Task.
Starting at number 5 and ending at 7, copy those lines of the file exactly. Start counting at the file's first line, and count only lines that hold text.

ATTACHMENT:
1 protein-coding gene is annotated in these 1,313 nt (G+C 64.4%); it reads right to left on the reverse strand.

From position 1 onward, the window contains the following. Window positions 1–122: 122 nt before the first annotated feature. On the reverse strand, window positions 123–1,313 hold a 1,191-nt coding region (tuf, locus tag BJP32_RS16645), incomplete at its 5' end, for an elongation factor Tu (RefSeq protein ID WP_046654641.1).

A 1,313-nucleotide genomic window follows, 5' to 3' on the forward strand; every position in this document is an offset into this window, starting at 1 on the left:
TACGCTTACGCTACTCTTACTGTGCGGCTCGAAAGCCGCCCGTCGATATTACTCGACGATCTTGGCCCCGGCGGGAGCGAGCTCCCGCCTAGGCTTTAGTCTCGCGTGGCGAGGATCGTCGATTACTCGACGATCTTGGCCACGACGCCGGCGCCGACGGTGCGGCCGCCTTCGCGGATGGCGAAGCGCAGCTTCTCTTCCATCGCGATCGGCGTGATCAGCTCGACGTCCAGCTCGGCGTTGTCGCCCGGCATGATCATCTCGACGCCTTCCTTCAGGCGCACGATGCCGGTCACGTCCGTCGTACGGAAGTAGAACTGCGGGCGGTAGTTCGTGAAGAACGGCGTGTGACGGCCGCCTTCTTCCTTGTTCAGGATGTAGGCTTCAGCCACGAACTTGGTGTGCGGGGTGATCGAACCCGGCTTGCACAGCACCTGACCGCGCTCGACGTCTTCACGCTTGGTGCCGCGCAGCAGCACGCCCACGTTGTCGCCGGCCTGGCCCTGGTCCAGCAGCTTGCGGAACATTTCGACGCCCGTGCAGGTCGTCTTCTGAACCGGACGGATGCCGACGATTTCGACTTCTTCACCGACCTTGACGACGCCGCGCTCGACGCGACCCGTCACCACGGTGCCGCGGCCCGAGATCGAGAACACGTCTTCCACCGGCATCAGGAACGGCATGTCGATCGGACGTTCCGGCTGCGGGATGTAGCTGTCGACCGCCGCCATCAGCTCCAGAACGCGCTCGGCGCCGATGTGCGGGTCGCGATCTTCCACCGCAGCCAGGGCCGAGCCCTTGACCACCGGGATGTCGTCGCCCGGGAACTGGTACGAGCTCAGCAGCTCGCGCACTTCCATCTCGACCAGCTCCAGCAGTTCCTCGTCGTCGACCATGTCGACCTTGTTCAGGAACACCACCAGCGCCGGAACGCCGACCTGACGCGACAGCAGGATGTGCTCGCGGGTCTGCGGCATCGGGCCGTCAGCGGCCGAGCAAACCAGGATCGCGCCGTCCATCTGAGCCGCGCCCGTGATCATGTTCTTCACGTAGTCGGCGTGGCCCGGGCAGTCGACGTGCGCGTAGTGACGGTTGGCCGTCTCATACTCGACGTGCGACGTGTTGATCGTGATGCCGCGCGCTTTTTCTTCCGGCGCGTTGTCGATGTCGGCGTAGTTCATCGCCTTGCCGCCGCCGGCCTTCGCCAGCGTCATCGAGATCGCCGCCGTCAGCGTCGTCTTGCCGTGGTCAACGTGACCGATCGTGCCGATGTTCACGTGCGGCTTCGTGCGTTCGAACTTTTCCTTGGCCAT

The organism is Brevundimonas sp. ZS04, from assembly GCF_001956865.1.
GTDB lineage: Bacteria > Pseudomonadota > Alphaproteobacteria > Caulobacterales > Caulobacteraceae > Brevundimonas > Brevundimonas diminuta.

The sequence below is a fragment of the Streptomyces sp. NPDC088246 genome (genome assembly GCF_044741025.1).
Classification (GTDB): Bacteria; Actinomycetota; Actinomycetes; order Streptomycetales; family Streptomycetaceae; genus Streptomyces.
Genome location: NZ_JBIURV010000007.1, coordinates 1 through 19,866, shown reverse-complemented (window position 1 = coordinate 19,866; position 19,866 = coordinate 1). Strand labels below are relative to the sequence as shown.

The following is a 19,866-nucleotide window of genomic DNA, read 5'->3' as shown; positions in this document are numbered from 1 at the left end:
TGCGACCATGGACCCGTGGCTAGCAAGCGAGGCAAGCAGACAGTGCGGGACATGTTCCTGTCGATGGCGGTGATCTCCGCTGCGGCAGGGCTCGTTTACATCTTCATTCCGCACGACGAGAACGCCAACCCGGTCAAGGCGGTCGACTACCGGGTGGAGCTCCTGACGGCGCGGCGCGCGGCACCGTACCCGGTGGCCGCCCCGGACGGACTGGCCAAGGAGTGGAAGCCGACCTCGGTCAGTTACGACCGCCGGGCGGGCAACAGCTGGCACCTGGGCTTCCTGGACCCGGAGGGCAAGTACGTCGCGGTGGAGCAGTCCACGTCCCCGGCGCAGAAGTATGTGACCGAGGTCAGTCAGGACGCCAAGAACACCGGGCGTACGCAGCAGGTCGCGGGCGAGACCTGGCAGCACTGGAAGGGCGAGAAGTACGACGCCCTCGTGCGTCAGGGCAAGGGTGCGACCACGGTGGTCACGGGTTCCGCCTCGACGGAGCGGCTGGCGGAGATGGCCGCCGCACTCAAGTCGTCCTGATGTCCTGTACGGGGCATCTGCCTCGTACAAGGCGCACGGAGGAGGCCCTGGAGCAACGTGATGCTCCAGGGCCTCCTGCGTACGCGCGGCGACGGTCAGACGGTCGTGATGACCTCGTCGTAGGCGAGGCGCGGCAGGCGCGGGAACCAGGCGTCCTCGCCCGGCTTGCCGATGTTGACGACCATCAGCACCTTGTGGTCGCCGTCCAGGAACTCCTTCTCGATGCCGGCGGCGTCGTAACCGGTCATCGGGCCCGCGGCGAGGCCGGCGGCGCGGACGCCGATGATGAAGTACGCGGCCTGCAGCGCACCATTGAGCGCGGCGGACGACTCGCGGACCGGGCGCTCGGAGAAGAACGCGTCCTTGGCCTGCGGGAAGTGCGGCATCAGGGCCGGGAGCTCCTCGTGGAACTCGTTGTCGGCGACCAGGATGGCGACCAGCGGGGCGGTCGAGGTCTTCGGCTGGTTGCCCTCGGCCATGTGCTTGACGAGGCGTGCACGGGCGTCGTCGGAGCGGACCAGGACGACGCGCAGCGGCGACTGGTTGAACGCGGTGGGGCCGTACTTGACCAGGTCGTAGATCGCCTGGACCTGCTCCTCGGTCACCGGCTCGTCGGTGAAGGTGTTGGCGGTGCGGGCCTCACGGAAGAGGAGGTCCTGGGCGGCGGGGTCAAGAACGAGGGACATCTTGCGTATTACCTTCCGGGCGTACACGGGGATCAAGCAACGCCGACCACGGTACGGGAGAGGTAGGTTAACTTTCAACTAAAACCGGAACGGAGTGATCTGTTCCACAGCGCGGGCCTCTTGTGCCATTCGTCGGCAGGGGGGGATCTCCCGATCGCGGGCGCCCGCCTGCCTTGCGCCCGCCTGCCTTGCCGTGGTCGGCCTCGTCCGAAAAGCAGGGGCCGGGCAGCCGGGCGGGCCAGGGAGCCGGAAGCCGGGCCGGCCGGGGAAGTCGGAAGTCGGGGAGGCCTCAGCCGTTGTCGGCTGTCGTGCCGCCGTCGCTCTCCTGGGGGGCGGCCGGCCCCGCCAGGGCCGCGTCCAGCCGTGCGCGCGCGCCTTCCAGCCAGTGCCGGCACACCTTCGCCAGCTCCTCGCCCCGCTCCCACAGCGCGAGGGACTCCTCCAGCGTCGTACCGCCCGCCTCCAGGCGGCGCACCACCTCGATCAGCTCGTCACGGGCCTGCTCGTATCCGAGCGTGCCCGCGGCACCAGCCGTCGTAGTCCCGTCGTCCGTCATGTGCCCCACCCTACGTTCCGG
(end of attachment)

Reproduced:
The organism is Brevundimonas sp. ZS04, from assembly GCF_001956865.1.
GTDB lineage: Bacteria > Pseudomonadota > Alphaproteobacteria > Caulobacterales > Caulobacteraceae > Brevundimonas > Brevundimonas diminuta.

The sequence below is a fragment of the Streptomyces sp. NPDC088246 genome (genome assembly GCF_044741025.1).